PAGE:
At the indicated times after infection, spleens and lungs were harvested. Single-cell suspensions were prepared from the specified organs and stained for flow cytometry. The lungs were first perfused with PBS and lymphocytes isolated as previously described (Richard et al., 2015).
For MHC class II tetramer staining, cells were incubated with 1 µg/ml NP (311–325, QVYSLIRPNENPAHK) tetramer in cRPMI medium for 1 h at 37°C. For MHC class I tetramer staining, cells were incubated with 0.5 µg/ml NP (366–374, ASNENMETM) tetramer for 30 min on ice. Tetramers were obtained from the National Institutes of Health tetramer core facility.
In vivo αCD3 stimulation
Male C57BL/6 (B6) mice were obtained from The Jackson Laboratory (000664). All mice were maintained under pathogen-free conditions at an American Association for the Accreditation of Laboratory Animal Care accredited animal facility at the National Institute of Allergy and Infectious Diseases and housed in accordance with the procedures outlined in the Guide for the Care and Use of Laboratory Animals under an animal study proposal approved by the National Institute of Allergy and Infectious Diseases Animal Care and Use Committee (LISB 7E). Mg2+-reduced and matching control diets were purchased from Harlan-Teklad. Details of the Mg2+ deprivation and ⍺CD3 injection are outlined in Fig. 6 A. Vehicular control (PBS) or 30 µG of ⍺CD3 (2C11 clone) were administered via tail vein injection. Spleens were harvested 2 h after injection. Lymphocytes were fixed in 4% paraformaldehyde and permeabilized overnight in MeOH, and cells were labeled with cells were labeled with aNur77, aCD4, and aCD8 (BD Biosciences, eBioscience) antibodies in assay buffer for 1 h at 4°C. Events were acquired with either a BD LSRFortessa or LSR II flow cytometer (BD Biosciences) and analyzed with FlowJo software.
Online supplemental material
Fig. S1 shows cell viability of cells in media containing different concentrations of Mg2+. Fig. S2 shows that acute Mg deprivation impairs TCR signaling in CD8+ cells. Fig. S3 shows that Mg2+ promotes the activity of ITK and other immunologically relevant kinases. Fig. S4 shows purification of ITK mutant proteins. Fig. S5 shows that Mg2+ deprivation in mice decreases body weight but does not affect total lung cellularity and splenic T cells. Table S1 lists the parameters and constraints for the modified Hill equation. Table S2 lists the parameters and constraints for the Grynkiewicz model.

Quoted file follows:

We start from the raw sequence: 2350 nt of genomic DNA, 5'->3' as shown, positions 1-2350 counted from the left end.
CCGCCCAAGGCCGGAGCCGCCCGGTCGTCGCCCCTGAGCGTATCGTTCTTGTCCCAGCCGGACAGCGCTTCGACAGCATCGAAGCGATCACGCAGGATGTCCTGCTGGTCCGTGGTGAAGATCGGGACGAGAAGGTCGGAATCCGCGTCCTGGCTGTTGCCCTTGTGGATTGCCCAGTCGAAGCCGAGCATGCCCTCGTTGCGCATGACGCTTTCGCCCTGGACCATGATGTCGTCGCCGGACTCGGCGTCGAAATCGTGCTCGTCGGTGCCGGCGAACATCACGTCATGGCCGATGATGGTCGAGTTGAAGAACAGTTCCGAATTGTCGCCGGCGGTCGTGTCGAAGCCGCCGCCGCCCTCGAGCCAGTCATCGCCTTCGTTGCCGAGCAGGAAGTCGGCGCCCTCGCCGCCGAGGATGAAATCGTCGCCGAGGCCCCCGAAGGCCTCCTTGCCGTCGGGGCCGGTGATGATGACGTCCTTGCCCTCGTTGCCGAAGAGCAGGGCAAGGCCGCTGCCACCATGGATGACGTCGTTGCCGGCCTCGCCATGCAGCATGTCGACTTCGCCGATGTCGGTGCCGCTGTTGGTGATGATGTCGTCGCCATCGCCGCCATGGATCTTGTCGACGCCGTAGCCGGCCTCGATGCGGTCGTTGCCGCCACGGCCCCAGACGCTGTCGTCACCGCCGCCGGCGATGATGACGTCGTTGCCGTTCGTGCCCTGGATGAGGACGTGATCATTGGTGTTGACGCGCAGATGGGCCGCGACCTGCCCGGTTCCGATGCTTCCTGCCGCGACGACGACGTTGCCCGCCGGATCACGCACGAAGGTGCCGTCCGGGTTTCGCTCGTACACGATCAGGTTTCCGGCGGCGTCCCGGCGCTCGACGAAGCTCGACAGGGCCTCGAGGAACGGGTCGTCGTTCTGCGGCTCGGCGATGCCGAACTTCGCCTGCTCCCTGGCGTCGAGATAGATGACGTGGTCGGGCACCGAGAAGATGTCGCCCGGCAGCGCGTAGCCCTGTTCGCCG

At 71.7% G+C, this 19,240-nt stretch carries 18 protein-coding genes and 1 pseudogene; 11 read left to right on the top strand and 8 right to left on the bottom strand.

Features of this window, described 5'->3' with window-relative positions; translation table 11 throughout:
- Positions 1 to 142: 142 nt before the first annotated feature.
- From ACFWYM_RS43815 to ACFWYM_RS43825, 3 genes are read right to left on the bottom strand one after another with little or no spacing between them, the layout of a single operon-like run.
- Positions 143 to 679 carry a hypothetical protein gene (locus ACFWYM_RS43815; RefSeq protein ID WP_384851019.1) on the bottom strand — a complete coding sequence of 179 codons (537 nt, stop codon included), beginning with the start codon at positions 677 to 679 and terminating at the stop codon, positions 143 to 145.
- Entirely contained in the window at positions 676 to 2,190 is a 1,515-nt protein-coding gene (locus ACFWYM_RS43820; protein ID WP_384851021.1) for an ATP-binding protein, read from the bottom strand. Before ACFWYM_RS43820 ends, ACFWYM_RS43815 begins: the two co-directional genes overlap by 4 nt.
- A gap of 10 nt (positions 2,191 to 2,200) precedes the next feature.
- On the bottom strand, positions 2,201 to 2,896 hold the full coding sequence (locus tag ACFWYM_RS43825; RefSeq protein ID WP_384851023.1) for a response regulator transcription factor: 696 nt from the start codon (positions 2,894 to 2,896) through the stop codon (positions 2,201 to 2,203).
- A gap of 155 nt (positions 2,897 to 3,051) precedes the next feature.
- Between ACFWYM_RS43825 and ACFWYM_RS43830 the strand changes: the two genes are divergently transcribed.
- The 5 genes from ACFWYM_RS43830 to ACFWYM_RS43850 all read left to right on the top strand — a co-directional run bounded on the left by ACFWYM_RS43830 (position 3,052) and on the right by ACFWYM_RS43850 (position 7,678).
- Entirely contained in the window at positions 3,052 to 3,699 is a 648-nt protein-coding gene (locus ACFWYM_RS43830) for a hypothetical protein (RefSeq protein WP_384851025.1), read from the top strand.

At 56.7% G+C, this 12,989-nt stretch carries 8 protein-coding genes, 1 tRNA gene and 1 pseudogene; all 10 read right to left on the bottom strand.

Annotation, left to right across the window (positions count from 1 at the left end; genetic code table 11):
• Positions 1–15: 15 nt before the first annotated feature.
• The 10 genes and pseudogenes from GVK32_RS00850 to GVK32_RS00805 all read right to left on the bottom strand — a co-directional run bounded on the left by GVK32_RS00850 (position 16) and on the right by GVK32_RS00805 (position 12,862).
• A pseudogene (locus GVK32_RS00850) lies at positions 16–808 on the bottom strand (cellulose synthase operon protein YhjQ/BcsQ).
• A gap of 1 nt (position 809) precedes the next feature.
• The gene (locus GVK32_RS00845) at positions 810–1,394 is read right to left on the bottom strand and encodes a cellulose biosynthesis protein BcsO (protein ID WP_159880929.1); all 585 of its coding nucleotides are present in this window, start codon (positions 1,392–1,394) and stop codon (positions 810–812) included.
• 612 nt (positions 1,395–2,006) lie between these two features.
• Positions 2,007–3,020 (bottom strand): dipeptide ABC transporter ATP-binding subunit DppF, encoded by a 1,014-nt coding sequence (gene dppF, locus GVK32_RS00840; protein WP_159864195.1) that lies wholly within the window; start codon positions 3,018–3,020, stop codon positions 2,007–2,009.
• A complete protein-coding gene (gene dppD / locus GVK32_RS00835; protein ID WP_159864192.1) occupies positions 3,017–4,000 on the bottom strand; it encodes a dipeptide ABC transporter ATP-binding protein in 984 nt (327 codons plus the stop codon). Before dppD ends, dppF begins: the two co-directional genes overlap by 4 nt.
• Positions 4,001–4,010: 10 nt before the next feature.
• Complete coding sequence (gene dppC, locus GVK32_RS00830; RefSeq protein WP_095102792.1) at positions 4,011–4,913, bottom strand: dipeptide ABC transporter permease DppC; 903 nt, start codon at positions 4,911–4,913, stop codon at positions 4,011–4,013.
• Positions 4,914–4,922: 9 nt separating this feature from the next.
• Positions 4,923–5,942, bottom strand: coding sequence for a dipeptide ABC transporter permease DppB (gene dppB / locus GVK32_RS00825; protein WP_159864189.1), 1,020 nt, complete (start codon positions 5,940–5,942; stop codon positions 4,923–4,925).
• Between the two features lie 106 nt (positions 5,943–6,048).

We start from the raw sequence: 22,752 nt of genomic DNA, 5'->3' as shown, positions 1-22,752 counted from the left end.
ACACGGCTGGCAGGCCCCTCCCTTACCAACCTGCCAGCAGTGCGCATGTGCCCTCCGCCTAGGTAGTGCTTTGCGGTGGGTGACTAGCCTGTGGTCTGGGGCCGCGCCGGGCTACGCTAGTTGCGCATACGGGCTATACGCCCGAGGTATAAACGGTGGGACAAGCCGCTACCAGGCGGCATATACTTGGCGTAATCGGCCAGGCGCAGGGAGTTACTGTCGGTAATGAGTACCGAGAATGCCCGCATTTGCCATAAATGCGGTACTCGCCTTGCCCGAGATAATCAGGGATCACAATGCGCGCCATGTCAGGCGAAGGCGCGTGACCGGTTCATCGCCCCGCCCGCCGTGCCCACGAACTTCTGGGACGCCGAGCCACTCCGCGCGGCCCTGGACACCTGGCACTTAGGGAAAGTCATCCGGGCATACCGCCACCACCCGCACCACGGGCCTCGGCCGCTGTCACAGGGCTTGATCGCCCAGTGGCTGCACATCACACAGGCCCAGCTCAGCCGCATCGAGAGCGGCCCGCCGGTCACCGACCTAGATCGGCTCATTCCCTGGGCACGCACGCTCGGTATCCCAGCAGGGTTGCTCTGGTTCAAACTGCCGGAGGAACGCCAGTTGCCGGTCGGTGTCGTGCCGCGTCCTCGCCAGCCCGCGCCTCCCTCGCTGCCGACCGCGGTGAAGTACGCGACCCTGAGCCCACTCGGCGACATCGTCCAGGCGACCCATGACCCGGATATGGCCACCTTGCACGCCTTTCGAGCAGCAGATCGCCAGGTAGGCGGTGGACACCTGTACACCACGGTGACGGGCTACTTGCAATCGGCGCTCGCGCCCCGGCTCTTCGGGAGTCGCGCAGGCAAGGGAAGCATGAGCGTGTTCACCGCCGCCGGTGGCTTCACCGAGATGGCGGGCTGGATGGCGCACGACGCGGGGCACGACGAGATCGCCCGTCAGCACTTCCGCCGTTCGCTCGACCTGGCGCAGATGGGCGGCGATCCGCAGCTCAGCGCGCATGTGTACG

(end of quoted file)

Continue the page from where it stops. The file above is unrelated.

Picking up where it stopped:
We wish to thank Dr. Joseph Kao (University of Maryland) for ongoing expert advice and support, Dr. Amy Andreotti (University of Iowa, Iowa City, IA) for sharing ITK constructs, Dr. Debra Yablonsky (Technion - Israel Institute of Technology, Haifa, Israel) for the SLP76 antibody, Drs. David Margulies and Kannan Nattaranjan (National Institute of Allergy and Infectious Diseases) for advice with molecular modeling and protein purification, Dr. Grzegorz Piszczek (National Heart, Lung, and Blood Institute) for help with biophysical measurements, and Ryan Kissinger at the National Institute of Allergy and Infectious Diseases Visual and Medical Arts Department for help with illustrations. We thank the National Institutes of Health Clinical Center Department of Laboratory Medicine for serum ion measurements and Dr. Wei Yang and Ronald Germain for a critical reading of the manuscript.
This work was supported by the Division of Intramural Research, National Institute of Allergy and Infectious Diseases, National Institutes of Health, the National Heart, Lung, and Blood Institute Biophysics core, the National Institute of Allergy and Infectious Diseases Structural Biology Section, and Merck and Co.
The authors declare no competing financial interests. The content of this publication does not necessarily reflect the views or policies of the Department of Health and Human Services, nor does mention of trade names, commercial products, or organizations imply endorsement by the US Government.
Author contributions: Conceptualization, C. Kanellopoulou, A.B. George, and M.J. Lenardo; Methodology, C. Kanellopoulou, A.B. George, E. Masutani, J.C. Ravell, L. Zheng, and M. Young; Investigation, A.B. George, C. Kanellopoulou, E. Masutani, J.L.C., J.C. Ravell, T.Y., M.G.S., P.D. Jiang, M. Matsuda-Lennikov, J. Reilley, R. Handon, P. Lee, L. Zheng, and M. Young; Writing – Original Draft, C. Kanellopoulou, A.B. George, and M.J. Lenardo; Writing – Review & Editing, C. Kanellopoulou, A.B. George, J.L. Cannons, P.L. Schwartzberg, J.C. Ravell, and M.J. Lenardo; Funding Acquisition, M.J. Lenardo; Resources, J.R. Miller; Supervision, C. Kanellopoulou, N.P. Restifo, P.L. Schwartzberg, M. Young, and M.J. Lenardo.
C. Kanellopoulou and A.B. George contributed equally to this paper.